The next phase in the software testing life cycle is the conclusion. It focuses on:

  • Exit criteria, and
  • Reporting.

Here, the reporting frequency of the test reports are decided by the testing team, with additional input from the stakeholders of a software project i.e., weekly (Weekly Status Reports a.k.a. WSR), twice in a week, biweekly, 15-day, or even daily (Daily Status Report a.k.a. DSR).

The more accustomed STLC project managers are to testing, the better they can benefit from technical information, such as defects raised, the severity of defects, and so on. Details about mitigating the defects are ample for reporting to non-technical stakeholders.

8. Closure

The last phase that wraps up the entire software testing life cycle includes:

  • Checking and grouping test cases based on their status i.e., executed or mitigated or some other.
  • Creating a document detailing,
    • What went well,
    • Scope of improvement(s),
    • What can be improved, how the same can be improved
  • Ensuring no top severity defects are open.

That sums up the entire software testing life cycle. Now, several types of testing are implemented when testing a software application. These tests are based on the size, scope, and mechanics of the software project under development.

Kinds of Software Testing

As stated, software testing is a detailed process. As such, there are numerous types of software testing. Each type of testing is designed to gauge some specific capabilities of a software product or an app.

For example, performance testing assesses some software products for performing certain tasks. Performance testing tools help in pinpointing performance issues with a software product that is under development.

By finding these issues, the same can be addressed that results in making the app/software project under consideration more performant. Here is a brief list of various testing approaches:

  • Alpha testing
  • Beta testing
  • Compatibility testing
  • Disaster recovery testing
  • Regression testing
  • Security testing
  • Stress testing
  • Unit testing

To make understanding various kinds of software testing easier, most of them can be classified under two categories:

1. Functional Testing

Tests under this group of software testing are also termed as functional tests. This type of software testing aims to assess the functional aspects of a software application. Primarily, the aim here is to check whether you’re getting the results you expected or not. Examples include:

    • Acceptance testing
    • End-to-end testing
    • Interface testing
    • Smoke testing

Such types of testing can be manual or with assistance from automation tools. JUnit and Selenium are two of the most popular functional testing tools.

2. Non-Functional Testing

Non-functional testing assesses the non-functional aspects of a software application, such as reliability and usability. Generally, non-functional tests follow functional tests.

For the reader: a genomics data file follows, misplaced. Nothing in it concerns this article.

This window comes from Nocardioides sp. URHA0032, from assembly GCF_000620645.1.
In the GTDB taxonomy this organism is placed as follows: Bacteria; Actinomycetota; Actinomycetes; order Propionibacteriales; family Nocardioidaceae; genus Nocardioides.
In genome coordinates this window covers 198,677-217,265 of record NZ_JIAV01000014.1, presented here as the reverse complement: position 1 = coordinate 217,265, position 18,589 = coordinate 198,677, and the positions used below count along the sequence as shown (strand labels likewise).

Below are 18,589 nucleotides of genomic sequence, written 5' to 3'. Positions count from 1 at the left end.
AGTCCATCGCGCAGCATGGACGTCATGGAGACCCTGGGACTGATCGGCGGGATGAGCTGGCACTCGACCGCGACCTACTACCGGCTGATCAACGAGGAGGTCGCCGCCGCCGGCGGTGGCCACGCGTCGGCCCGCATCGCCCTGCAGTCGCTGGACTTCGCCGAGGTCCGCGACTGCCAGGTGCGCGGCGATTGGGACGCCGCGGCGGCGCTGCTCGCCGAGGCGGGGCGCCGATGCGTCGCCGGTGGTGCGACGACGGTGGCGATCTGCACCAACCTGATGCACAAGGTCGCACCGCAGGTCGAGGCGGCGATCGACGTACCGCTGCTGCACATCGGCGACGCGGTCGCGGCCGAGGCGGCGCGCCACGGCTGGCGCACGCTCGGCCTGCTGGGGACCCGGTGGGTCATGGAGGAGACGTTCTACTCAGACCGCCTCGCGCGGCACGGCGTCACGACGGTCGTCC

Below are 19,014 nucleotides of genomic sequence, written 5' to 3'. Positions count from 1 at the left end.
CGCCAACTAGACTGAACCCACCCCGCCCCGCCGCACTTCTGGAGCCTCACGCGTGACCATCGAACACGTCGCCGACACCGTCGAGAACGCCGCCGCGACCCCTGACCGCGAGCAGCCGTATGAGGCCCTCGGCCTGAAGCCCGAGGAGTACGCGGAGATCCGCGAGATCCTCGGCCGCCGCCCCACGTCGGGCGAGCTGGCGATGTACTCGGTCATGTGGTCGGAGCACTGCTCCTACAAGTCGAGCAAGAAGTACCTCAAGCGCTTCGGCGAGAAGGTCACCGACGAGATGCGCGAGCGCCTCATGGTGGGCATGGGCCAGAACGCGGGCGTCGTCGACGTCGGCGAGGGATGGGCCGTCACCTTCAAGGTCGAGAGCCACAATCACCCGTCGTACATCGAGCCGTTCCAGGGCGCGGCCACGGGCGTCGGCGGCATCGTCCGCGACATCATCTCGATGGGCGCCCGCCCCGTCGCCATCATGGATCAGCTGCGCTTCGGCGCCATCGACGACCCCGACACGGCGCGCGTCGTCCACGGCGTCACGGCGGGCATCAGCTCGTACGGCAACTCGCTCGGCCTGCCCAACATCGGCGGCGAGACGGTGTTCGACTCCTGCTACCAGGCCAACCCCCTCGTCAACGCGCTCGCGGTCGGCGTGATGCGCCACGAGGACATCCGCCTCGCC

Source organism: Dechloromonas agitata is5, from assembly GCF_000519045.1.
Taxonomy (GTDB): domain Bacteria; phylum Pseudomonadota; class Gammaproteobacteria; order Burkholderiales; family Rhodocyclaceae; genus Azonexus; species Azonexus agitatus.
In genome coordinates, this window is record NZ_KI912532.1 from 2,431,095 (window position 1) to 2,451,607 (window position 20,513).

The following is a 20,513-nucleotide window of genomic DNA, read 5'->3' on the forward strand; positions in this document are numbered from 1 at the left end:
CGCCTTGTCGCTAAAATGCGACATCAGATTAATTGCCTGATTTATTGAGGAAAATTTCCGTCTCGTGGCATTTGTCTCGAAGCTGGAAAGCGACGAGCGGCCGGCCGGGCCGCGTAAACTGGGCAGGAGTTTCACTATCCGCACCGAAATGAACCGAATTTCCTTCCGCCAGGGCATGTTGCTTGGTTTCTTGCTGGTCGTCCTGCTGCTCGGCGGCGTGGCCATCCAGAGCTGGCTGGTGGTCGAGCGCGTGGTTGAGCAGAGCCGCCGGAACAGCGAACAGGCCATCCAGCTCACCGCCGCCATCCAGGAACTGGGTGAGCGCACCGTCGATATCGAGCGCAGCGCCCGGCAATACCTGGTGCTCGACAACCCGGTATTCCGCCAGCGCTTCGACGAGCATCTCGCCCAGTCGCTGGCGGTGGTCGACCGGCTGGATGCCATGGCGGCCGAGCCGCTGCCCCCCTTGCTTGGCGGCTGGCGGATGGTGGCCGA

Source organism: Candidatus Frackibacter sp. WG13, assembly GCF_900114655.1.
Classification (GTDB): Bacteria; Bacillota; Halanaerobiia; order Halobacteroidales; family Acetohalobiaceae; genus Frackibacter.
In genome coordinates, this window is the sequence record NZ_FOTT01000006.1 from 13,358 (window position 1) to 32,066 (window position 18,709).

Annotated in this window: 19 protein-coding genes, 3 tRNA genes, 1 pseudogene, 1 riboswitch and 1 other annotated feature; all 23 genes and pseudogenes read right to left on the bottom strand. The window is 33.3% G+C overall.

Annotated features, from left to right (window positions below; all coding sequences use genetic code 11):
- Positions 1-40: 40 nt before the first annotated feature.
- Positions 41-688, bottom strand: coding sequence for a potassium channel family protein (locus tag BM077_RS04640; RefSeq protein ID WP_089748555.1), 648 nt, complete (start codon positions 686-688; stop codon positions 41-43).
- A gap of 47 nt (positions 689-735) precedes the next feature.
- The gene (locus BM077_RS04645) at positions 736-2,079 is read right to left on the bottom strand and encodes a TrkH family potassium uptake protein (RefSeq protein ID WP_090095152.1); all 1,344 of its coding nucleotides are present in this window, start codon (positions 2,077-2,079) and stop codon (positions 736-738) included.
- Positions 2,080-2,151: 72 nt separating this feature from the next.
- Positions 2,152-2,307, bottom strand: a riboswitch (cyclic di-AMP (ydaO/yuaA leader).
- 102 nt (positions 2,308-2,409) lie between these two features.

Unlike functional testing, non-functional testing checks how well the software application is performing. Following are some of the popular forms of non-functional testing:

    • Failover testing
    • Load testing
    • Localization testing
    • Scalability testing

Usually, non-functional testing is manual.

P.S. - Check out manual testing interview questions.

3. Maintenance Testing

Although some software testing teams consider maintainability testing in the non-functional group, some others like to keep it a separate testing type. As its name suggests, it tests a software product against maintainability i.e., how well can it be maintained.

While some vulnerabilities - in most cases, just a few - of a software application are apparent, most of them aren’t. This makes them more probable for exploitation. Therefore, a stringent testing regime is also important to ensure up the security standards of a software product.

Conclusion

Software testing assures the quality of a software product, whether it be a cross-platform project management application or a game or a video-sharing app or a cloud-based office tool or anything else.

Owing to the exponential growth in the software industry, learning software testing is surely beneficial. But before jumping in, remember, a software tester must be creative and experimental when it comes to designing tests and resolute when it comes to failures.

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Vijay Singh

Vijay Singh

My name is Vijay Singh Khatri, and I enjoy meeting new people and finding ways to help them have an uplifting experience. I have had a variety of customer service opportunities, through which I was able to have fewer returned products and increased repeat customers, when compared with co-workers. Currently working with hackr.io View all posts by the Author